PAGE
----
Consciously breathe in and out one time. This is exactly what you unconsciously do about 20,000 times a day to supply your body with oxygen. In some cases, however, various illnesses and diseases can interfere with the pulmonary gas exchange in the lungs and thus become a life-threatening problem. If medical treatment, drug therapy, and artificial respiration cannot help, artificial lungs can be used as an intensive care treatment.
The development of such artificial lungs into a realistic organ replacement is a dedicated research focus of Dr.-Ing. Jutta Arens, Professor and Chair of Engineering Organ Support Technologies at UTwente. Jutta works together with partners from the medical, natural, and engineering sciences inter alia as part of the German Research Foundation’s “Towards an Implantable Lung” priority program to address the diverse issues that arise from artificial lung systems in contact with blood. She combines engineering and medicine to the benefit of patients and contributes her knowledge on a national and international level to develop standards for testing and approving artificial organs in order to ensure patient safety. In her free time, she likes to take deep breaths while enjoying long-distance hikes.
German Federal Institute of Drugs and Medical Devices (BfArM)
Member of the Scientific Advisory Board
Member of Board of Trustees of ASAIO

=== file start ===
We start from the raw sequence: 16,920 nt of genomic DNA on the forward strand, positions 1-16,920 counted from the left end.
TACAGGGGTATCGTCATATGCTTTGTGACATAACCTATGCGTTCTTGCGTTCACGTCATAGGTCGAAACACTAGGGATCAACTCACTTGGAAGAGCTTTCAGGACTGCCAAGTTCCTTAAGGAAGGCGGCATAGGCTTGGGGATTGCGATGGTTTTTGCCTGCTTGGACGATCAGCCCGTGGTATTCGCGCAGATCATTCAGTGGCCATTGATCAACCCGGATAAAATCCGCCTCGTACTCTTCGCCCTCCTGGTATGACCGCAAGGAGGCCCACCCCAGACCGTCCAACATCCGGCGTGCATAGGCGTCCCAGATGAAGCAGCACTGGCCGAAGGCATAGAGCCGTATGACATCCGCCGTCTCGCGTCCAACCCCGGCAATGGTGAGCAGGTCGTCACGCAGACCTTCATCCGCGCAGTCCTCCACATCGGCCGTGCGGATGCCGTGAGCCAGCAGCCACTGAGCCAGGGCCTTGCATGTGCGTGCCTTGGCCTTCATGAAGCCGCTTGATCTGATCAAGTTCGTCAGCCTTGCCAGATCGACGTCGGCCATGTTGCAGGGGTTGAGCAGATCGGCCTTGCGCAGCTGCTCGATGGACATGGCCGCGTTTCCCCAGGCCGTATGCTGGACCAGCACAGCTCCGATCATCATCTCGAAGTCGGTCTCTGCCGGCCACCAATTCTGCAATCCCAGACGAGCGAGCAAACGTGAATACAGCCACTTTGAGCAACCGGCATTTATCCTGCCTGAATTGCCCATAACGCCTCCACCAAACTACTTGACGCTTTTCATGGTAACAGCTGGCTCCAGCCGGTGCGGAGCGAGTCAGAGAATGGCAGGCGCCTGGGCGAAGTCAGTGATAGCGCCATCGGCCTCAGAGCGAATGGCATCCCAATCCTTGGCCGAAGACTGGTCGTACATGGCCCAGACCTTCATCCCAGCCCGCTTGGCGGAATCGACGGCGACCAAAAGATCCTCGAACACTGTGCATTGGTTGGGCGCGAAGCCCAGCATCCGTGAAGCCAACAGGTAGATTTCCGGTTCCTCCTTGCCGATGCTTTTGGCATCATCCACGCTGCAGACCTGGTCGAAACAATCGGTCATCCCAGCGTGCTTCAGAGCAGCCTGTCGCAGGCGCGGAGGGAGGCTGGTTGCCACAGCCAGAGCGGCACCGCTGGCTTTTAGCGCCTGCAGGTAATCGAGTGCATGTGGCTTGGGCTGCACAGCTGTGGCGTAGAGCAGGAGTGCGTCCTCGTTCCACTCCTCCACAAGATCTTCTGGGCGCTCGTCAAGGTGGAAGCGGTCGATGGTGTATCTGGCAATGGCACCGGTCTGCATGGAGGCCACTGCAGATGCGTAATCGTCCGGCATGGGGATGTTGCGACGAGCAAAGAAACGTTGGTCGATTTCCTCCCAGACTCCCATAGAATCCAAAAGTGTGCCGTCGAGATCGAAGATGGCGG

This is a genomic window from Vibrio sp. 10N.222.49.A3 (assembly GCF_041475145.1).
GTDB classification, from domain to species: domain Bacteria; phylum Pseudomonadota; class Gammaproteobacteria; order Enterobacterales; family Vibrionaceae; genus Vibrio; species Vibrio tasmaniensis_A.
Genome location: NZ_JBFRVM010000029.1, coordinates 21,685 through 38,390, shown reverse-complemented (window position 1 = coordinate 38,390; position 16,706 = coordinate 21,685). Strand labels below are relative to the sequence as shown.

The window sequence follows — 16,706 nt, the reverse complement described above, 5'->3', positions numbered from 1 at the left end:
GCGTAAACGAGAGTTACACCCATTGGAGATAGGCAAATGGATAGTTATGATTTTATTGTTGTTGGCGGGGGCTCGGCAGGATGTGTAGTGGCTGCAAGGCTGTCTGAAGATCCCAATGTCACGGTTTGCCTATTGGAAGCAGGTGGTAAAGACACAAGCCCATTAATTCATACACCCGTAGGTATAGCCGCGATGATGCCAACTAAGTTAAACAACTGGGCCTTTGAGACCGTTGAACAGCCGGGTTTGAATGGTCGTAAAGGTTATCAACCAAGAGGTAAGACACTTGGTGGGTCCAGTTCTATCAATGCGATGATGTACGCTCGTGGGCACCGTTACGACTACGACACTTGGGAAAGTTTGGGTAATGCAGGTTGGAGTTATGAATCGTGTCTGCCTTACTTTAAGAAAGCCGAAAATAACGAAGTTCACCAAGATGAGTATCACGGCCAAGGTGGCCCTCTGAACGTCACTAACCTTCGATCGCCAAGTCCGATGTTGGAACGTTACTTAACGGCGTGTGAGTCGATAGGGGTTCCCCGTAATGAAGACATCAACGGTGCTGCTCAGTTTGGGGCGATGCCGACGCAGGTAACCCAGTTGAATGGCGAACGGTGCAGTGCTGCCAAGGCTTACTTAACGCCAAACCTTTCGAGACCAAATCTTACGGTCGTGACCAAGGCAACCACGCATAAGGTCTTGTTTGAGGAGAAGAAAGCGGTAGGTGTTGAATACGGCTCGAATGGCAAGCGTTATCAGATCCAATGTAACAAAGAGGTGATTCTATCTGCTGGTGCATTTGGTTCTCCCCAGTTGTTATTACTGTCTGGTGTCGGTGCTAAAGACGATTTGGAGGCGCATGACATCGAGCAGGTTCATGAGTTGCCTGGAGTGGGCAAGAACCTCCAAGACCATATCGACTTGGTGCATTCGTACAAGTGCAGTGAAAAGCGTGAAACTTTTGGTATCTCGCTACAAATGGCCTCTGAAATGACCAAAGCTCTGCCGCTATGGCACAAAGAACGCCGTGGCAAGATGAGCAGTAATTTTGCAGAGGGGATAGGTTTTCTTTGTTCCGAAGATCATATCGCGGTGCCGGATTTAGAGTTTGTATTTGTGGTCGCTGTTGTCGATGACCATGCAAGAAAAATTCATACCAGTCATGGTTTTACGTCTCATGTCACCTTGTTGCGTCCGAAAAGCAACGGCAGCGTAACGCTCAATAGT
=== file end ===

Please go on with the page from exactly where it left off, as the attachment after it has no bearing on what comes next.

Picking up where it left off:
The last two years, before coming to University of Twente in November 2019, Jutta Arens was the acting head of the Department of Cardiovascular Engineering, CVE, Institute of Applied Medical Engineering, RWTH Aachen University with the core competencies of the department being in the development of heart assist and lung assist devices and their preclinical testing including computer simulations and the development and design of special purpose in-vitro test setups. Within the CVE over the past decade Dr.-Ing. Jutta Arens build up the Group `Artificial Lung Technologies´, at the beginning mainly focusing on miniaturization concepts for oxygenators used for newborns and preterm infants. This resulted in research on a Heart-Lung Machine for neonates with congenital heart defects (her PhD project) and the artificial placenta system NeonatOx. Miniaturization and modularization concepts were investigated for ECMO systems for personalized treatment and to allow for the mobilization of ICU patients including the development of new production methods. An overarching goal has been the improvement of hemocompatibility of the assist devices in order to make them long-term stable. Therefore, the group worked on reliable CFD simulation concepts and flow visualization inside the oxygenators´ fiber bundle by PIV in order to be able to validate the flow simulations in detail and to better understand the flow distribution between the hollow fibers. Active mixing in the oxygenators´ fiber bundle, the simulation of the gas exchange, evaluate in vitro the modeling of thrombus growth, and the influence of pulsatile blood flow on the gas exchange capacity of oxygenators were research topics as well as the work on an alternative method for the connection of ECMO systems to patients.
Jutta studied Mechanical Engineering at RWTH Aachen University with specilization in Plastics Technologie and Medical Engineering and performed her PhD at the above mentioned Institute in Aachen.
She now holds the Chair of Engineering Organ Support Systems within the Department of Biomechanical Engineering, Faculty of Engineering Technologies. Her research at UTwente will mainly focus on artificial organs such as Artificial Lungs (oxygenators), Heart Assist, and Kidney Replacement with strong emphasis of combining these therapies in highly integrated devices and increasing their long-term stability and blood-compatibility.